Beth S. Simon is a social science research analyst at the Centers for Medicare and Medicaid Services, U.S. Department of Health and Human Services. She conducts quantitative and qualitative research to improve the quality of services and communica­tions for health care beneficiaries.Previously, she was an associate research scientist at the Center for Research on the Education of Students Placed at Risk (CRESPAR) at Johns Hopkins University, where her research focused on family and community involvement in high schools and the effects of partnerships on high school student success. She also served as dissemination director of the National Network of Partnership Schools and as developer of the Network's Web site. She earned her Ph D in sociology from Johns Hopkins University.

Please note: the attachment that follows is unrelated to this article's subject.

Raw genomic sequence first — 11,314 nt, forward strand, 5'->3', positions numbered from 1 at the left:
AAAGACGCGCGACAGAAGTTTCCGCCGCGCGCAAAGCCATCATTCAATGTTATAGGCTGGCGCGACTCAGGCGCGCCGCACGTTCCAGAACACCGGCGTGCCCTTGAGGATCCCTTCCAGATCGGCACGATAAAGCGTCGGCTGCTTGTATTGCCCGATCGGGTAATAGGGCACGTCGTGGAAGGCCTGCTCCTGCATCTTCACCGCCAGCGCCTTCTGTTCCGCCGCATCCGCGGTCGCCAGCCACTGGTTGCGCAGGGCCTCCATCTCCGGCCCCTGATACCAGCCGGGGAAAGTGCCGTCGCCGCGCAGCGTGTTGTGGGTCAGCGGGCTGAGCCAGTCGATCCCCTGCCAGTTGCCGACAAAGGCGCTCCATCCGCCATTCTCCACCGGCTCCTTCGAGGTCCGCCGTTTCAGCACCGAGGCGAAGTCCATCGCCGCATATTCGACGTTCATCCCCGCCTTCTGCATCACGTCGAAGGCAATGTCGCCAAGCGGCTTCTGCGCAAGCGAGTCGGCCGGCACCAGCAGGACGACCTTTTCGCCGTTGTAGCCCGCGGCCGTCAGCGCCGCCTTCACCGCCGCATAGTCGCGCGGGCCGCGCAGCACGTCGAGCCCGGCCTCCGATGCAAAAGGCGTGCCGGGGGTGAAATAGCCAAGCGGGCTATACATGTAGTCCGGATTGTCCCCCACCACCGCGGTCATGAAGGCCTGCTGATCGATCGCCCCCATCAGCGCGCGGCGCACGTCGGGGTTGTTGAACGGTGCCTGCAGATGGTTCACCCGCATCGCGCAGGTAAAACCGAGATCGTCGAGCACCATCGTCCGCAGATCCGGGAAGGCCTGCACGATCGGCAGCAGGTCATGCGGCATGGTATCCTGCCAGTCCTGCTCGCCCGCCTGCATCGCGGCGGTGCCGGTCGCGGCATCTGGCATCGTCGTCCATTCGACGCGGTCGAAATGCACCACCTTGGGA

Karen Clark Salinas is a senior research assistant at the Center on School, Family, and Community Partnerships at Johns Hopkins University. As communications director of the National Network of Partnership Schools, she is editor of Type 2, the Network’s newsletter, and coeditor of the annual collection Promising Partnership Practices. She also coordinates work­shops and provides technical assistance to members by phone, email, and Web site. She is coauthor of the inventory Starting Points that helps schools identify their present practices of partnership; the Measure of School, Family, and Community Partnerships; and materials for the Teachers Involve Parents in Schoolwork (TIPS) process. She is also coproducer of the video National Network of Partnership Schools: Working Together for Student Success. She earned her MSW in social work from the University of North Carolina, Chapel Hill.